I wrote this a few weeks ago in the wake of the passing of my pet loves. At the surface, it has little to do with food or cooking, but in many ways it does. Cooking, for me, is a way of nurturing and offering love. These sweet friends gave it to me freely and continuously every day for many years. I hope in some small way it will help those dealing with grief in the loss of someone loved, pet or human. Much love, Holly
Like all great love stories, this one has elements of beauty, joy and tragedy. It is the tale of a precious dog and a cat. As their Momma, I had the pleasure of watching their story unfold for the decade it lasted.
It begins with Tann Mann. A native of Fayetteville, NC, he came home to me and Charleston at five months of age. A handsome cocker spaniel sporting a velveteen, chocolate coat and amber eyes, both playful and wise, his early years were spent sashaying around the peninsula greeting his buddies. There were many: Angus MacGregor, Scarlett, Rex, Rebel, Sister, Blue, Ivy, Bucky, Houston, Daisy, Apple, and Scout, to name a few.
By the time he was two, he spent his Friday mornings at The Ralph Johnson VA on the fourth floor with retired vets in the nursing home there. He was good at it. Patient and calm, he would sit quietly while the patients petted him, always eager to offer his signature high five. At home, most days were spent watching me cook, or very close by my side, at all times. Doggie ice cream treats and loving petting was abundant. Life was good; very good, indeed.
Enter Chutney Cat, about the time Tann Mann was in his prime at age seven. We first saw her on one of our countless walks, crouching and scared behind a bush by an old Victorian on lower Rutledge Avenue. I talked to her gently but she would not approach and scattered when I reached out to her. Two days later, she showed up in my back garden, partially hidden by an azalea. I sat on the stoop for a long time, talking with her. Finally, a can of tuna did the trick and because she didn’t have any owners I could find, she became a part of our household.
The beginning was rocky, and Chutney Cat played very hard to get with Tann Mann. She wanted very little to do with him or anyone, for that matter. Whatever trauma she had experienced, it took her six months to “come out” and really join the family. At first, for the grey, white and apricot Tortoiseshell beauty, Tann Mann was an afterthought, a pest really. There was a whole lot of swatting and hissing going on. Tann Mann would take it and just sally forth, his pride a little worse for the wear.
But, little by little, the bond formed. I’d find them rubbing noses, exchanging long glances, climbing the stairs together, sleeping back to back on my bed. We spent ten years in that house and by the time we left, Tann Mann and Chutney Cat were approaching their twilight years.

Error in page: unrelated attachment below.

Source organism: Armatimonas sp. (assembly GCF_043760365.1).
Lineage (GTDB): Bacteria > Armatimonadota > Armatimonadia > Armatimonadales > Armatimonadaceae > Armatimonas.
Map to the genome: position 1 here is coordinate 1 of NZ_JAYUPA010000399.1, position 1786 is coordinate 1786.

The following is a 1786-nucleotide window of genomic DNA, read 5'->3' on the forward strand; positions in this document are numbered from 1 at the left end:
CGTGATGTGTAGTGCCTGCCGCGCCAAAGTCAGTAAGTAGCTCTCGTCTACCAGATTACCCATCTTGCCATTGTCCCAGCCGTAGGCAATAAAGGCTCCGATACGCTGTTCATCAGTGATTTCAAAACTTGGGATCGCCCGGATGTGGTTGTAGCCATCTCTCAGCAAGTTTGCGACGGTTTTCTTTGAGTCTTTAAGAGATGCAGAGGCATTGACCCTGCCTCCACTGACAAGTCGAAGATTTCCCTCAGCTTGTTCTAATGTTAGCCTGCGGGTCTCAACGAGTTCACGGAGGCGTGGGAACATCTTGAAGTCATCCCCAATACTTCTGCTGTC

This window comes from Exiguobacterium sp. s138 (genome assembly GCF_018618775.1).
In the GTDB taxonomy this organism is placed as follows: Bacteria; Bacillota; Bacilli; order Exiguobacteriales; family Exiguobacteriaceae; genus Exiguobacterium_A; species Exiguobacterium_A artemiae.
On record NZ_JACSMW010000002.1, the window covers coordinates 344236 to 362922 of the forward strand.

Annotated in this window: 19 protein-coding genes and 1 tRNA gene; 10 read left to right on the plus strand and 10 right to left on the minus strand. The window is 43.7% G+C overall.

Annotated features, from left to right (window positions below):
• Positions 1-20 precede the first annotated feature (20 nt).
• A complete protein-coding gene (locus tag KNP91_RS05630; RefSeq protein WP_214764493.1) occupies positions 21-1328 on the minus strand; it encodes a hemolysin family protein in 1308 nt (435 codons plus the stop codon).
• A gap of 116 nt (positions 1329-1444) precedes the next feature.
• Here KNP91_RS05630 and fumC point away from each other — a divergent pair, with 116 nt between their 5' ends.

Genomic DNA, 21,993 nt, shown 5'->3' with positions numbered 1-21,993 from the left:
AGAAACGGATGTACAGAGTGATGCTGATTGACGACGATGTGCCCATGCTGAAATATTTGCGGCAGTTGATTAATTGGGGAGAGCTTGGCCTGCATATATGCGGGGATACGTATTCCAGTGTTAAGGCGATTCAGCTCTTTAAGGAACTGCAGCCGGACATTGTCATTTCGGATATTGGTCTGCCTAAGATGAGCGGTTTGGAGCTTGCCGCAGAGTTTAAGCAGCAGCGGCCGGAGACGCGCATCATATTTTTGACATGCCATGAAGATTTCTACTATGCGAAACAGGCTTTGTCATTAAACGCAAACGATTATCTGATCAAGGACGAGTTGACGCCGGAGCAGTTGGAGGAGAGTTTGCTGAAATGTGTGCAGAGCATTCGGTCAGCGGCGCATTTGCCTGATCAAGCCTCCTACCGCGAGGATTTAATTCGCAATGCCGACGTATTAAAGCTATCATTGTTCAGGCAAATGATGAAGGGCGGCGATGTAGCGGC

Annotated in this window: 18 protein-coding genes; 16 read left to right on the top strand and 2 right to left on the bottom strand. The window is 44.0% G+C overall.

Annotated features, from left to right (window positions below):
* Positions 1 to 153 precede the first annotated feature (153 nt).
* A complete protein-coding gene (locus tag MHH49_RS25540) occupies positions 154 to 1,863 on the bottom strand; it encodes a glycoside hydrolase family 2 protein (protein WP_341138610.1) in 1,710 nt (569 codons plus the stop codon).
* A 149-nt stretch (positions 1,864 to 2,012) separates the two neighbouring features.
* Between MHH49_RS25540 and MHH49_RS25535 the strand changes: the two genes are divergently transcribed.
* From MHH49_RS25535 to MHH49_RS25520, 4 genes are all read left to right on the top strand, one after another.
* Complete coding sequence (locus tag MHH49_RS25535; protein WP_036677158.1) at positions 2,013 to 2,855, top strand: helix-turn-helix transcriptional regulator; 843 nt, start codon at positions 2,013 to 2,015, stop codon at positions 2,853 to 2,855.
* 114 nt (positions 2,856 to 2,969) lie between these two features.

I retired Tann Mann from the VA because it was becoming too physically demanding for him and we all moved to a house in the country on James Island. Chutney Cat especially embraced her new abode, relishing the lower, broader window sills which afforded easy access garden viewing. She relinquished her former huntress ways, and instead preferred sunning and frolicking inside the screened in back porch. She loved to stare into the new gas fireplace and Tann Mann the forest view from the front door. Their pace became slower, their snoring louder, and their back-to- back sleeping pose longer. They both loved to watch me cook, Tann Mann from under the coffee table and Chutney Cat from her favorite sofa perch, Tann Mann’s chocolate button nose often sniffing to inhale the aromas.
These were such happy days. It seemed like they would last forever. But sadly, they came to an end, or at least a new kind of beginning. Now fourteen and a half years old, Tann Mann got sick over the course of a few weeks and when he was finally diagnosed, I had to release him to death. He died in my arms with a cascade of love surrounding him. The goodbye was intensely difficult for me, as Tann Mann was my soul mate dog. I returned home to Chutney Cat, hoping we would enjoy many more days together where I could spoil her with one-on-one love.
But, this was not to be, either. Starting the very first day Tann Mann did not come home, Chutney Cat started slipping away. First, sleeping in his bed or other new places that he favored, increasing her sleeping time to practically full time and by the sixth day she stopped eating, which was one of her favorite things. Even tuna fish wouldn’t do the trick. At first I thought she was grieving, but a trip to the vet proved that sixteen year-old Chutney Cat was also terminally ill with a cancer that couldn’t be fixed. She died in my arms, her sweet head on my right forearm, eyes closed, purring and almost relieved.
While she and I were grieving together, I observed Chutney Cat a lot. Her eyes would open wide at times, as if she was seeing or sensing something I couldn’t. Maybe it was Tann Mann, maybe it was pain, or maybe just a broken heart.
While my heart remains broken for my departed and cherished loved ones, it gives me joy that they found true love not only on this earth, but also in Heaven. True loves, even or especially when shared between animals, is everlasting. They taught me that, perhaps their greatest gift of all.
Thank you, my darlings and sweet, sweet dreams. God bless.
Tann Mann December 24, 2002 – April 5, 2016
Chutney Cat birthdate unknown, 2000 – April 12, 2016
Much gratitude to the love, compassion and care provided by the staff at Ohlandt Veterinary Clinic and Charleston Veterinary Referral Clinic (West Ashley).